The third pathway we investigated was the direct conversion of fructose into furanyl ethers in ethanol and butanol as solvents.  At temperatures of 110°C, fructose readily dehydrated to 5-(ethoxymethyl)furfural (EMF) (71%), the diethylacetal of EMF (10%) and ethyl levulinate (16%) for a combined yield of biofuel candidate molecules of 97% using Amberlyst-15, demonstrating an important pathway of forming attractive fuel candidates from biomass derived sugars.

Using the mechanism and rate law that were determined using heterogeneous sulfonic acid resin catalysts, specifically Amberlyst-15, we elucidated that furanyl alcohol etherification occurs via an SN1 reaction where the loss of water is the rate limiting step.  This mechanism causes the kinetics to be first order in the furanyl alcohol and the acid catalyst and zero order in water and the alkyl alcohol.  This mechanism further explains trends observed whereby decreasing alcohol solvent polarity caused an increase in reaction rate.  The ring substituents of the furanyl alcohol were found to have a profound effect on the reactivity towards etherification.  Electron donation to the ring greatly stabilizes the transition state in which the oxonium ion intermediate is formed.  This causes MFA to have a higher reactivity than BHMF, which in turn is more active than HMF.  It was also shown using 13C NMR spectroscopy that furanyl alcohol partition into the surface phase of the sulfonic acid resin plays an important role in the selectivity toward desired product formation. The results of the present study illustrate how compounds suitable as diesel can be produced in high yield from HMF and related furanyl alcohols.

1.            Inventory of U.S. Greenhouse Gas Emissions and Sinks. EPA, Ed. Washington DC, 2011.

2.            Renewable Energy Road Map, Renewable energies in the 21st century: building a more sustainable future. Brussels, 2007.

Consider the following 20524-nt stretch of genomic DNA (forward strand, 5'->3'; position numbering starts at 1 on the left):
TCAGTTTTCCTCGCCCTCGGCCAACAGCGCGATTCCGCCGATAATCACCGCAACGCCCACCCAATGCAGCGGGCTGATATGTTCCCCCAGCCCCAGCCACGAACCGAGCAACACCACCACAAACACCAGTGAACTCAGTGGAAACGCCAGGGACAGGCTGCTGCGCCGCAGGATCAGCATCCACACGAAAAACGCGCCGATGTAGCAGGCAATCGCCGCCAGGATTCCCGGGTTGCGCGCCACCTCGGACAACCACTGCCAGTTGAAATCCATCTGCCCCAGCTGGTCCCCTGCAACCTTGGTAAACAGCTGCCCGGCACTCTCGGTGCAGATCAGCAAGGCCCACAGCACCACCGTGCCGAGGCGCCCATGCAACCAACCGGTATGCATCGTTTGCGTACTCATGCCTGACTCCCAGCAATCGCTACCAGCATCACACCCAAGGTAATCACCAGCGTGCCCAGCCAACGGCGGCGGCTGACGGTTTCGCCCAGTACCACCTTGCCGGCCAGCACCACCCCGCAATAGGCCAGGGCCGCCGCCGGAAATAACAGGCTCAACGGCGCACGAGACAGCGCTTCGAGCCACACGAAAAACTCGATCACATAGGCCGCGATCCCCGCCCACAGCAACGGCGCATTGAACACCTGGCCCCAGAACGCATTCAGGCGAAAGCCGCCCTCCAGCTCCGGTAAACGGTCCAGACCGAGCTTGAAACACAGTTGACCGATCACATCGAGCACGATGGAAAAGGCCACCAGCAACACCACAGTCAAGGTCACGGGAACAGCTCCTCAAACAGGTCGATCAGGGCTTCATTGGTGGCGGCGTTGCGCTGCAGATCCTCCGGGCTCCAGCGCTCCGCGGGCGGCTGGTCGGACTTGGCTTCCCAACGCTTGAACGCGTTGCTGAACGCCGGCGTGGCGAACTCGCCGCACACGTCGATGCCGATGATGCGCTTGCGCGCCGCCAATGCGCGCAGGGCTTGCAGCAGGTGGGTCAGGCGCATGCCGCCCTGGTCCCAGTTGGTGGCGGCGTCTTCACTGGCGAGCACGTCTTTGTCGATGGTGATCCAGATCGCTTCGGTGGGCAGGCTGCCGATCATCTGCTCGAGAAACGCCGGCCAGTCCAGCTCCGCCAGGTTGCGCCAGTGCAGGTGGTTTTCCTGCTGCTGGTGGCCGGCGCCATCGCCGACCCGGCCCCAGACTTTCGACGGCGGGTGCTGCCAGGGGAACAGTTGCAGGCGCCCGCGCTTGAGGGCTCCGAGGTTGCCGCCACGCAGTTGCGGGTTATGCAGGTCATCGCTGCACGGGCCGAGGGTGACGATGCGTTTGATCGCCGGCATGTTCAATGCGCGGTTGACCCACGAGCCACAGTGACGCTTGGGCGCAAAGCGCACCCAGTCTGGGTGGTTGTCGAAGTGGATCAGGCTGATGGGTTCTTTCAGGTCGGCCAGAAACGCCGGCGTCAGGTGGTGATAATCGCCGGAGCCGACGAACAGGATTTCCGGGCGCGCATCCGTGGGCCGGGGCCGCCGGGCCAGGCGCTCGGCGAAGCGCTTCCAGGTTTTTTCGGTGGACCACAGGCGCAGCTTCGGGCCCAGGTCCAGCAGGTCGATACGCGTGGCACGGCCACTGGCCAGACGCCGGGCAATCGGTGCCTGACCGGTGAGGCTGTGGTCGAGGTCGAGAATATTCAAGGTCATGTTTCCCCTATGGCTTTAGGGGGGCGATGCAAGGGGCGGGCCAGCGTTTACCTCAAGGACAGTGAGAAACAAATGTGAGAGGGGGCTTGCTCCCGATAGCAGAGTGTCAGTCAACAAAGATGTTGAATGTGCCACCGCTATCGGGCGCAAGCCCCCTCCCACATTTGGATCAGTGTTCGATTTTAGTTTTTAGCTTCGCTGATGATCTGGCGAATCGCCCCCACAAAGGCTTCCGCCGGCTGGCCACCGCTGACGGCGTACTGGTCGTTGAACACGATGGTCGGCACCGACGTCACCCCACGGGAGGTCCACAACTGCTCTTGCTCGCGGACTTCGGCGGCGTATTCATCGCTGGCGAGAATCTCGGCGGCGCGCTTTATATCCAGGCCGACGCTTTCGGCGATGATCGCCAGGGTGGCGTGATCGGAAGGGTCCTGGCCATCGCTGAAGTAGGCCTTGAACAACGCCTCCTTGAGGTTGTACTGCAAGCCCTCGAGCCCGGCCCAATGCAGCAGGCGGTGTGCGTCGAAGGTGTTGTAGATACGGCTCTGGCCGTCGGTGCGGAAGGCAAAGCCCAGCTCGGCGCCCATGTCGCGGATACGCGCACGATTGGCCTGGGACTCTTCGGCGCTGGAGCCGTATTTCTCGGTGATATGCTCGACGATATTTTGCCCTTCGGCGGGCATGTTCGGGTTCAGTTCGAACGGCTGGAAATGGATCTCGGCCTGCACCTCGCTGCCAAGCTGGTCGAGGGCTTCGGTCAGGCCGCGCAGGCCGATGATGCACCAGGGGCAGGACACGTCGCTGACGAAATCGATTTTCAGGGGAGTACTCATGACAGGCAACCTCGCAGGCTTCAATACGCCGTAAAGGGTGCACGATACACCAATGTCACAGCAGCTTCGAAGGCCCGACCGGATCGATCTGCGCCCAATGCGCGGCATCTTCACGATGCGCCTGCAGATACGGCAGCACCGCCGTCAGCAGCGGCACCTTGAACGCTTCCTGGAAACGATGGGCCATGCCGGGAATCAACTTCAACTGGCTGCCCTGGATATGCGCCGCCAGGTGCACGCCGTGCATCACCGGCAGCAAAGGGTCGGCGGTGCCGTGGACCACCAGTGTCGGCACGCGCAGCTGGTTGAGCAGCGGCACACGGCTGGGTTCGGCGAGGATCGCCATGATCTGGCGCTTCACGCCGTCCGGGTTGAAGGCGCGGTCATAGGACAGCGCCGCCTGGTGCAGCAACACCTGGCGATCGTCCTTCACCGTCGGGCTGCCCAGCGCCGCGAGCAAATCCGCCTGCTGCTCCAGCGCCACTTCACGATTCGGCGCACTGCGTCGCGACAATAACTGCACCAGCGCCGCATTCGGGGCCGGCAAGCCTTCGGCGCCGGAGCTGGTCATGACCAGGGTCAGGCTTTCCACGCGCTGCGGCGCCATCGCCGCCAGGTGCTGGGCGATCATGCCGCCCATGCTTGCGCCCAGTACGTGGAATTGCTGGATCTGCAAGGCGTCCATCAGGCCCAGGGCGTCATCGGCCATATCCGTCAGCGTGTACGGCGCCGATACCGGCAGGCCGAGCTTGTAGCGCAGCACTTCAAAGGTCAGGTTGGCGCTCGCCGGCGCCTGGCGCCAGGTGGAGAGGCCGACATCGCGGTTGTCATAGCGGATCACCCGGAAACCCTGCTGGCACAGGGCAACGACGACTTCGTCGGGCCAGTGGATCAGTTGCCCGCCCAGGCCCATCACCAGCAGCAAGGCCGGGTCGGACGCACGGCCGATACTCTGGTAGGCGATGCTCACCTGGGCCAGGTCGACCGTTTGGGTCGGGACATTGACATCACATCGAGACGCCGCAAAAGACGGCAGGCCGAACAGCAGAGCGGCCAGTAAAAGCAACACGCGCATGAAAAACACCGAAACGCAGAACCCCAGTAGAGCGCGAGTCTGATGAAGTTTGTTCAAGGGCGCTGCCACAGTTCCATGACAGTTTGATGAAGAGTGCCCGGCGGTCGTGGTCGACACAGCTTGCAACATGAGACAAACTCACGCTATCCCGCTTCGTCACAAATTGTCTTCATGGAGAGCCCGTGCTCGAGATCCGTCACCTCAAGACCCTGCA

3.            Regalbuto, J. R., Cellulosic Biofuels—Got Gasoline? Science 2009, 325 (5942), 822-824.

4.            Namat Abu Al-Soof, F. S., Brahim Aklil, Mohammad Taeb, Mohammad Khesali, Mohammad Mazraati, Benny Lubiantara, Taher Najah, Amal Alawami, Claude Clemenz, Nadir Guerer, Garry Brennand, Jan Ban, Joerg Spitzy, Douglas Linton, James Griffin, Martin Tallett, Petr Steiner, Ula Szalkowska World Oil Outlook 2010; Organization of the Petroleum Exporting Countries: Vienna, Austria, 2010.

5.            Dee, S.; Bell, A. T., Effects of reaction conditions on the acid-catalyzed hydrolysis of miscanthus dissolved in an ionic liquid. Green Chemistry 2011, 13 (6), 1467-1475.

6.            Corma, A.; de la Torre, O.; Renz, M.; Villandier, N., Production of High-Quality Diesel from Biomass Waste Products. Angewandte Chemie International Edition 2011, 50 (10), 2375-2378.

7.            Barrett, C. J.; Chheda, J. N.; Huber, G. W.; Dumesic, J. A., Single-reactor process for sequential aldol-condensation and hydrogenation of biomass-derived compounds in water. Appl Catal B-Environ 2006, 66 (1-2), 111-118.

8.            Imhof, P.; Dias, A. S.; de Jong, E.; Gruter, G.-J., OA02 - Furanics:  Versatile Molecules for Biofuels and Bulk Chemicals Applications. NAM Abstract 2009.

9.            Chidambaram, M.; Bell, A. T., A two-step approach for the catalytic conversion of glucose to 2,5-dimethylfuran in ionic liquids. Green Chemistry 2010, 12 (7), 1253-1262.